Chip Ganassi Racing’s crew chief Chad Johnston discusses Kyle Larson‘s big win at Michigan and how that affects the team moving forward.
The value of NASCAR teams dipped slightly in the last year, but the sport is still strong overall — and has increased promise and growth going forward with things such as young drivers and social media/video engagement.
Also, last season’s top-12 highest-paid NASCAR Cup drivers earned a collective $155 million between them.
Those are among the conclusions from Forbes magazine in its annual analysis of NASCAR team values and driver salaries, released Thursday.
“The top eight NASCAR teams are now worth an average $158 million, down 2 percent from last year,” Forbes reports.
Hendrick Motorsports remains the most valuable organization in the sport, leading the way in both team value ($325 million) and 2016 Revenue (the most recent results available) of $180 million.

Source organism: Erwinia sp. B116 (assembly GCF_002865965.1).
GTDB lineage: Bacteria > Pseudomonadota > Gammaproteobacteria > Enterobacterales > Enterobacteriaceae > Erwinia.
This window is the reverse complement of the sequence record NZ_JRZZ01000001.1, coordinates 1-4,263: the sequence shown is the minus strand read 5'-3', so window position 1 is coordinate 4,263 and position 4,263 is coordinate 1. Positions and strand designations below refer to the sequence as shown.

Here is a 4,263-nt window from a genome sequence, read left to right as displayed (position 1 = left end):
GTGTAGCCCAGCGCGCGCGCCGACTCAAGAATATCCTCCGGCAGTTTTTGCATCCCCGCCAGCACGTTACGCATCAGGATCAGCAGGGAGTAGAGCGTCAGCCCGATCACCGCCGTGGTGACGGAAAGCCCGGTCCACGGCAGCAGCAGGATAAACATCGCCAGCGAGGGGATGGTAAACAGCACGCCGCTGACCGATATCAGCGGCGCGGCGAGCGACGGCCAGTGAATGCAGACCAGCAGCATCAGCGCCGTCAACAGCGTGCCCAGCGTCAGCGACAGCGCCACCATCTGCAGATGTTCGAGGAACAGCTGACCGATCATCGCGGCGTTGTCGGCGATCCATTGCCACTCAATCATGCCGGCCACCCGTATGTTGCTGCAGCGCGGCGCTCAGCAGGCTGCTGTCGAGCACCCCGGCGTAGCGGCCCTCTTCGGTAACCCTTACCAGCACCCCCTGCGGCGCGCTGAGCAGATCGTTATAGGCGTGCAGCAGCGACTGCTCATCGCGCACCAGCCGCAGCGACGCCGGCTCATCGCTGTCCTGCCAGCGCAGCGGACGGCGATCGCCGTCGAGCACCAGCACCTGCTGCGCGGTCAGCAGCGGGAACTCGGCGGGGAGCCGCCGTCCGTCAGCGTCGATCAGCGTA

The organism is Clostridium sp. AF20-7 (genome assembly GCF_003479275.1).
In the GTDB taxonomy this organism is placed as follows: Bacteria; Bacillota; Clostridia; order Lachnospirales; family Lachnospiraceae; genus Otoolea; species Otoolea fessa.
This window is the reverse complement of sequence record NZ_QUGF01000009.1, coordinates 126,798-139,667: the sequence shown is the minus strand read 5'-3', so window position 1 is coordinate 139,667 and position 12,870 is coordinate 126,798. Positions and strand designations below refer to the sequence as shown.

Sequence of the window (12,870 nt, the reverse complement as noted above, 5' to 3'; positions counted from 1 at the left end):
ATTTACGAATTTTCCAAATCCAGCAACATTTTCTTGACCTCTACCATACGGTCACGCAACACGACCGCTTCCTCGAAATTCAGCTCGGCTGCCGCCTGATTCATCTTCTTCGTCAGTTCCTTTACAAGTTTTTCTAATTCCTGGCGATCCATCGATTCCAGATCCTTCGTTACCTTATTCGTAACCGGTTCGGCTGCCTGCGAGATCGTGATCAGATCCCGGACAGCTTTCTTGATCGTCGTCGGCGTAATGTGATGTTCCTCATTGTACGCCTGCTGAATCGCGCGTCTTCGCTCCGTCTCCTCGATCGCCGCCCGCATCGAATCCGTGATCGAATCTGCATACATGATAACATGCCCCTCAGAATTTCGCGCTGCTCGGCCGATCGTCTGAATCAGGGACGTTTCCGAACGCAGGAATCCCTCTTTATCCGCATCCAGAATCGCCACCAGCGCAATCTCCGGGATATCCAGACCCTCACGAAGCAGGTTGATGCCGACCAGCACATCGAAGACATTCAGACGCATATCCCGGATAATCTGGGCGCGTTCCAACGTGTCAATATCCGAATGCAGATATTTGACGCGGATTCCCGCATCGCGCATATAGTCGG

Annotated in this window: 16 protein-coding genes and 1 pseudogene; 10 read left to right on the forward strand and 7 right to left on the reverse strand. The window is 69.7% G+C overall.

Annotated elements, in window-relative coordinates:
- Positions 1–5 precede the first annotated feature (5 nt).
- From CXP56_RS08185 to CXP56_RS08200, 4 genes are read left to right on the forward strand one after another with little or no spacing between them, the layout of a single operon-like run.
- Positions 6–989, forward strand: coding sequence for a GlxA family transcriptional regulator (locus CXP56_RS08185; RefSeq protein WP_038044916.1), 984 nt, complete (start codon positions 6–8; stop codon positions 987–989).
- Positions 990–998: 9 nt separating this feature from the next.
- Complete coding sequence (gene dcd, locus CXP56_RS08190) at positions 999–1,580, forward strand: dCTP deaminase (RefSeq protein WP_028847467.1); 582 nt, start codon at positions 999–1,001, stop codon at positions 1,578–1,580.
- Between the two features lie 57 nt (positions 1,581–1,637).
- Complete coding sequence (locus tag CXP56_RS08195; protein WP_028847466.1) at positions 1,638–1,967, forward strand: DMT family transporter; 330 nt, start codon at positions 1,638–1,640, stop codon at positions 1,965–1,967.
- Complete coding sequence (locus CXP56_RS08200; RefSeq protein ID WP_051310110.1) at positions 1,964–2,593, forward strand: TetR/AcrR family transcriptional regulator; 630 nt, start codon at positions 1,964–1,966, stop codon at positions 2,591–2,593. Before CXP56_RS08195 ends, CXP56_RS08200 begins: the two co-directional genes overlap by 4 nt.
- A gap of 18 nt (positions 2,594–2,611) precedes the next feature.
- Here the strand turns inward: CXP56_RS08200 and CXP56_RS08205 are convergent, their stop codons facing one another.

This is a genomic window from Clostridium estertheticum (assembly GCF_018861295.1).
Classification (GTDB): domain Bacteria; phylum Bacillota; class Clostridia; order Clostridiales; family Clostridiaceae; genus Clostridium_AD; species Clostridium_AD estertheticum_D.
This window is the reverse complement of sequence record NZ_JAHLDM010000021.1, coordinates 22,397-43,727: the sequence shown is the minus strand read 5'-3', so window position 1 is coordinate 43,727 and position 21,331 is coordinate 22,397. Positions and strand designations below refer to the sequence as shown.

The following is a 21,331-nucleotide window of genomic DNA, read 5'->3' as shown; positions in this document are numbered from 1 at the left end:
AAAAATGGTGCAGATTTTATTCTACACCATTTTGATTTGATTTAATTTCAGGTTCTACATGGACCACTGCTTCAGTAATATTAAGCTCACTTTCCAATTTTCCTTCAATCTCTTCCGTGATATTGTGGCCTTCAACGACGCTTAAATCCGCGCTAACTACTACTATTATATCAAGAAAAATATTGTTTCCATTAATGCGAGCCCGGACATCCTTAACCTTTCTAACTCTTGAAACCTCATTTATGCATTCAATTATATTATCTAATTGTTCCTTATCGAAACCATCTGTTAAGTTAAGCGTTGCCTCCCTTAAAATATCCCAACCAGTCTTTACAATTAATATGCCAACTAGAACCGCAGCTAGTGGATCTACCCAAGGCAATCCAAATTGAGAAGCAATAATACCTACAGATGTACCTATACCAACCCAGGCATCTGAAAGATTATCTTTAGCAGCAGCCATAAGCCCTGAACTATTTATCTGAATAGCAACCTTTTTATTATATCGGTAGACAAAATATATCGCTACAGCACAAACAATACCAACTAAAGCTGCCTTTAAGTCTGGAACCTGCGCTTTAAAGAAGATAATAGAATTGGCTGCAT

Joe Gibbs Racing is second ($220 million team value, $131 million in 2016 revenue), followed by Stewart-Haas Racing ($175 team value, $109 million in 2016 revenue).
Among Forbes’ other observations:
* There is concern that several sponsors have left the sport in the last two years, including Target, Subway, Cheerios, Coors Light and Dollar General. Also, some of NASCAR’s biggest current sponsors are reducing their racing budgets. Forbes cites as an example Miller Lite, which has sponsored Team Penske for nearly 30 years, but will see its sponsorship slip from 24 races to just 11 races per season in its new contract extension with the team.
* On a more positive note, the story talks about the increasing impact of young drivers in the sport, particularly in light of major stars retiring over the last two years including Jeff Gordon, Tony Stewart and Dale Earnhardt Jr.